We drove hundreds of miles to adopt our new $300 Yorkshire Terrier dog — we ended up with a completely different result

A Florida FAMILY drove to Kentucky to pick up their new family member, only to be left heartbroken.

Lillian Cardin and her family decided to welcome a pup into the herd and put up theirs hearts on a Yorkshire terrier.

Mia, the Yorkshire Terrier, won the hearts of the Cardin family


Mia, the Yorkshire Terrier, won the hearts of the Cardin familyPhoto credit: local10.com
After 14 hours of driving, the family realized they had been scammed


After 14 hours of driving, the family realized they had been scammedPhoto credit: Getty

She came across a post on social media featuring the perfect pup.

Cardin immediately contacted the seller through the social media site and paid the $300 bail.

After paying, the couple then arranged to meet outside a pet shop to deliver the puppy.

The excited family made the 14-hour drive to Kentucky.

I was the victim of a
I'm a vet and there are 5 dog breeds I'm concerned about, owners should know the risks

Cardin told Local 10: “I told him an hour before (the agreed meeting time) that we stopped to stretch our legs.

“I said the GPS says an hour away.”

The man replied, saying “Okay,” and according to Cardin, “That was the last call. So he made us drive all the way to Kentucky.”

The devastated family had to make the long drive home without their beloved pooch following the scam.

Luckily, the family found their new best friend in Fort Myers.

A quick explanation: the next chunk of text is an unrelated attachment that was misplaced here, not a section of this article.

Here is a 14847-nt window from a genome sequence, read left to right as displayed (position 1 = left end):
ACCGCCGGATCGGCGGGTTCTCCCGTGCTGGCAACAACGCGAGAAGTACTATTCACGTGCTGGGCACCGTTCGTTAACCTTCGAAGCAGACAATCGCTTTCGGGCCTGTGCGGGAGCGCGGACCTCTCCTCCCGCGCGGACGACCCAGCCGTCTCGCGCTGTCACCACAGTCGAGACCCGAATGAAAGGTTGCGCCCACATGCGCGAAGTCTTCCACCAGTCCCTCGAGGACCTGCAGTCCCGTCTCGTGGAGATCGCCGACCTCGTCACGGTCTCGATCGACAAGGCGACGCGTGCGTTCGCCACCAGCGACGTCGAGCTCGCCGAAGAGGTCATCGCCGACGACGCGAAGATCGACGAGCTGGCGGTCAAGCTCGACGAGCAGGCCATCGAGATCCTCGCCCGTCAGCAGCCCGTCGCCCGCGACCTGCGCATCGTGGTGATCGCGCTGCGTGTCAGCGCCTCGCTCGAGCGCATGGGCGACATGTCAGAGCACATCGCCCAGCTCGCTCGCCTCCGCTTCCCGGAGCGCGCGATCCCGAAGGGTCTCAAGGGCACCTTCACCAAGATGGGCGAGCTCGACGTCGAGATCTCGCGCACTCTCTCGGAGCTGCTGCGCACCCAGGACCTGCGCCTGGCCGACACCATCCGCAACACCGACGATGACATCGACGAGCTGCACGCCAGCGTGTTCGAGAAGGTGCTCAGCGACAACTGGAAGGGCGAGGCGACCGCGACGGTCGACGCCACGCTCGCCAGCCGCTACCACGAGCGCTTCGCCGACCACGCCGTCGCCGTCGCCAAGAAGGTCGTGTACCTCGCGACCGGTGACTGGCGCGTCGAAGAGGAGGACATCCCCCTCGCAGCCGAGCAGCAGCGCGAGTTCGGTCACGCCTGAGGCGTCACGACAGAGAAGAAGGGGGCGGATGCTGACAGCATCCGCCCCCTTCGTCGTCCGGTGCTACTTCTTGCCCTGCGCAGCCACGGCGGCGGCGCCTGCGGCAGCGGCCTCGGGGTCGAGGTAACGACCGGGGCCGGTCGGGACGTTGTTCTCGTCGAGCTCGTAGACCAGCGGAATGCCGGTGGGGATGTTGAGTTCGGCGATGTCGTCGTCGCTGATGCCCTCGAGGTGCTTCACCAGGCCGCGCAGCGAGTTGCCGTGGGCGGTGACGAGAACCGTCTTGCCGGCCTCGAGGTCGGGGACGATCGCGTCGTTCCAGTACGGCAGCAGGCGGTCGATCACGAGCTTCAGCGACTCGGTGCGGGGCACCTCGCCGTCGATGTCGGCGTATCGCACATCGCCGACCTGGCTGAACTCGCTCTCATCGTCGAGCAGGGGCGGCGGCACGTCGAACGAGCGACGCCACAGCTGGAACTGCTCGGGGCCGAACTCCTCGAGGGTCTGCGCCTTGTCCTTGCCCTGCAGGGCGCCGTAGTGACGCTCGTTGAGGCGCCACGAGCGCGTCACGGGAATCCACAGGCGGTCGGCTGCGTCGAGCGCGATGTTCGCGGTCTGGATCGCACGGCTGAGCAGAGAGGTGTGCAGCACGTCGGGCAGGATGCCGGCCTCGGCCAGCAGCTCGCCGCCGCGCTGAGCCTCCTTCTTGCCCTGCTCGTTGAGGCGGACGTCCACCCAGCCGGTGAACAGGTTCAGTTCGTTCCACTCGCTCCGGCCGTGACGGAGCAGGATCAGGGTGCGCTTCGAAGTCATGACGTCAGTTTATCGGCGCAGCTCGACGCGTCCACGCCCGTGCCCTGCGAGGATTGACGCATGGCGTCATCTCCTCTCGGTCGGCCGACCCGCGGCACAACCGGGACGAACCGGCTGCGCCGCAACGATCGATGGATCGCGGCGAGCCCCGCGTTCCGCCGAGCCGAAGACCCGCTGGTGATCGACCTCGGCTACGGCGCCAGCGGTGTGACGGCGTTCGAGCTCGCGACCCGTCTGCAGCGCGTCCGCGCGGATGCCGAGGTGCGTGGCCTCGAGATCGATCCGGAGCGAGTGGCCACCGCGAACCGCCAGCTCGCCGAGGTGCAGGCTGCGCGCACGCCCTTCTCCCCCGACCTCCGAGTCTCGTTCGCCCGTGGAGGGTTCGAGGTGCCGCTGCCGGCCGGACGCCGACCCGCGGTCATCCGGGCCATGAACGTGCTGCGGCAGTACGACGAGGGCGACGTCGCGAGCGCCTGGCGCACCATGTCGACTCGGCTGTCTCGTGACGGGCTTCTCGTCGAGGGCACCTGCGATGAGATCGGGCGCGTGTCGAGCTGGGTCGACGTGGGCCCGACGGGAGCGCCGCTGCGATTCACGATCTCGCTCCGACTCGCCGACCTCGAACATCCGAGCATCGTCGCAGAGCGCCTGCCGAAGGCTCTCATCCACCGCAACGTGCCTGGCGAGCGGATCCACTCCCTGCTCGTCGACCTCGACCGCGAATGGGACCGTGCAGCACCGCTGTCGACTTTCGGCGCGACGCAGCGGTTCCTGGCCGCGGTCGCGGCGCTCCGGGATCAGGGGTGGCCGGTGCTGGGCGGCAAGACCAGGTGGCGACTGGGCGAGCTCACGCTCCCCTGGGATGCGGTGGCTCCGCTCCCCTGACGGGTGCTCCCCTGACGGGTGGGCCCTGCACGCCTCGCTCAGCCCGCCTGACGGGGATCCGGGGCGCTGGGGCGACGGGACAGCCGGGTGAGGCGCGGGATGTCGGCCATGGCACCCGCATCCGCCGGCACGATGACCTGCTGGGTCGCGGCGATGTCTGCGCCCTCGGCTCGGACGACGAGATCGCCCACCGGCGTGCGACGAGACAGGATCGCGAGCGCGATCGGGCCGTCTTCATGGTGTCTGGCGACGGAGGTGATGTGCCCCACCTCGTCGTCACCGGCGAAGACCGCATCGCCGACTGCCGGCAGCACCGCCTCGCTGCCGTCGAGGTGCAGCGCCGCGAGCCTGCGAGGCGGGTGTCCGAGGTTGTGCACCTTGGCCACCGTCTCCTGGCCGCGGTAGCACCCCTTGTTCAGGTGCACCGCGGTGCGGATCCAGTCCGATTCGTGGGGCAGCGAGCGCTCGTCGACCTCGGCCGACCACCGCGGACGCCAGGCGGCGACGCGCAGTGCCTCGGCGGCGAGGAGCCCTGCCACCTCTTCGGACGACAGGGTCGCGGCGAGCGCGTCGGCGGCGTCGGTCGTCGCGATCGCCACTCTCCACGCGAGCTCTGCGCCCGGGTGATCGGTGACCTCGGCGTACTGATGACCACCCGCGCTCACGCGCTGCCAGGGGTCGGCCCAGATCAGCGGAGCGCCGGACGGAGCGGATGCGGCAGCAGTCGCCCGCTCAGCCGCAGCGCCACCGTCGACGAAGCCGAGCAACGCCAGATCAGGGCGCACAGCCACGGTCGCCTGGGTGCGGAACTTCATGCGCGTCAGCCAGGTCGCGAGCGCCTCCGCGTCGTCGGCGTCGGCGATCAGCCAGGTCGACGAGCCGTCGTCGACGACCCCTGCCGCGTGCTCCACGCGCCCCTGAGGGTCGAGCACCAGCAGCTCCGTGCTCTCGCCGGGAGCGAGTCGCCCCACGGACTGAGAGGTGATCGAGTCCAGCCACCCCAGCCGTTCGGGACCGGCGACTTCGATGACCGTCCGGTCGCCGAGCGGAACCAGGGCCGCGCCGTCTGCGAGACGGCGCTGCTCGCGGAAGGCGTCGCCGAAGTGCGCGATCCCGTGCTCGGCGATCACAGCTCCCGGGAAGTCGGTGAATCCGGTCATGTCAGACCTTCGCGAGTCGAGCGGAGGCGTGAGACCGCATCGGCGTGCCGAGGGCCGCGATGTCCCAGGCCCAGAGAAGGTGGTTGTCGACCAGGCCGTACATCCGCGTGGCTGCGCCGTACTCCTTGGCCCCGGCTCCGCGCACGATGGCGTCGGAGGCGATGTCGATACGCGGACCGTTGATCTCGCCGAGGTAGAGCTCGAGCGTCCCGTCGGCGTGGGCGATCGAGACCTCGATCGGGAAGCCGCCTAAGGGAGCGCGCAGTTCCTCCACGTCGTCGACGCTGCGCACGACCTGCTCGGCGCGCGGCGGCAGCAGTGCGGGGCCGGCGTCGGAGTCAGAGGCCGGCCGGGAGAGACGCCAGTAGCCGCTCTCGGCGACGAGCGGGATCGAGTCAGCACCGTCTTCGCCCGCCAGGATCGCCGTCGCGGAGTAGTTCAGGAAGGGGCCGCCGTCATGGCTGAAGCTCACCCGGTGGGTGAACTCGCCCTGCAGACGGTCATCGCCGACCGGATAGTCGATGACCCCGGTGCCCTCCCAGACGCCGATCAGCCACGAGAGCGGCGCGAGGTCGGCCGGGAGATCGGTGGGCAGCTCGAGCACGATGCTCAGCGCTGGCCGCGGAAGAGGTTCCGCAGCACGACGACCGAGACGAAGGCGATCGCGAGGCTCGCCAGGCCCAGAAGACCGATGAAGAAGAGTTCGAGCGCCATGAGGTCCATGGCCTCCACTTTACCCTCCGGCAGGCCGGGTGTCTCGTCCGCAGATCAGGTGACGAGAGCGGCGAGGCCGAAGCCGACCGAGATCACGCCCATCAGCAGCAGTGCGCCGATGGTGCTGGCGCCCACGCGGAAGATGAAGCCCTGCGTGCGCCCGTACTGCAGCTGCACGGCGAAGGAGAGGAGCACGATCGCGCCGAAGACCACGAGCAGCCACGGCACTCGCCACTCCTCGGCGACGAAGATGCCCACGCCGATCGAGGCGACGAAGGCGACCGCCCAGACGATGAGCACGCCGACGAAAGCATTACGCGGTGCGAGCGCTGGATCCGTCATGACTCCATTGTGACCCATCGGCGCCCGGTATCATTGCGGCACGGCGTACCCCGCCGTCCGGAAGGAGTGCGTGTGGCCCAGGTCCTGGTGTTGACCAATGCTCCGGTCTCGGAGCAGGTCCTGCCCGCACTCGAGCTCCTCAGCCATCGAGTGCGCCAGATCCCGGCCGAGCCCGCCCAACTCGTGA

While licensed breeders and sellers use the internet to match furry friends with their new enthusiastic owners, scammers are also making the most of dog eyes and tricks to scam buyers.

Puppies are often the source of these scams, but AARP fraud expert Amy Nofziger told the Detroit Free Press that buyers of all animals are at risk.

She said: “We have victimized every animal under the sun that anyone has attempted to procure as a pet.

“Not a day goes by that we don’t get a report of some kind of pet scam.”

The expert has seen scams involving puppies, kittens, monkeys, iguanas, horses, raccoons, and even “a flying squirrel.”

Scammers observe which breeds or animals are popular and promise a good price.

They also use “emotionally affirmative language” to trick the buyer into believing there is a connection with the pet in the photo.

Nofziger contacted a cat scammer to investigate and immediately received pictures and a message that read, “Of course he’s the cutest cat you’ve ever seen.”

Terms like “baby” and phrases like “the animal already loves you” are part of this “emotionally affirming language” the fraud expert notes.

“They use that language to get you hooked,” she said.

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In the abandoned

Fraudsters have also taken advantage of the conflict Ukraine to excite the hearts of buyers to urge them to adopt abandoned pets.

Pet scams accounted for 35% of online shopping scam reports sent to The Better Business Presidency in 2021.


PaulLeBlanc is a Dailynationtoday U.S. News Reporter based in London. His focus is on U.S. politics and the environment. He has covered climate change extensively, as well as healthcare and crime. PaulLeBlanc joined Dailynationtoday in 2021 from the Daily Express and previously worked for Chemist and Druggist and the Jewish Chronicle. He is a graduate of Cambridge University. Languages: English. You can get in touch with me by emailing: paulleblanc@dailynationtoday.com.

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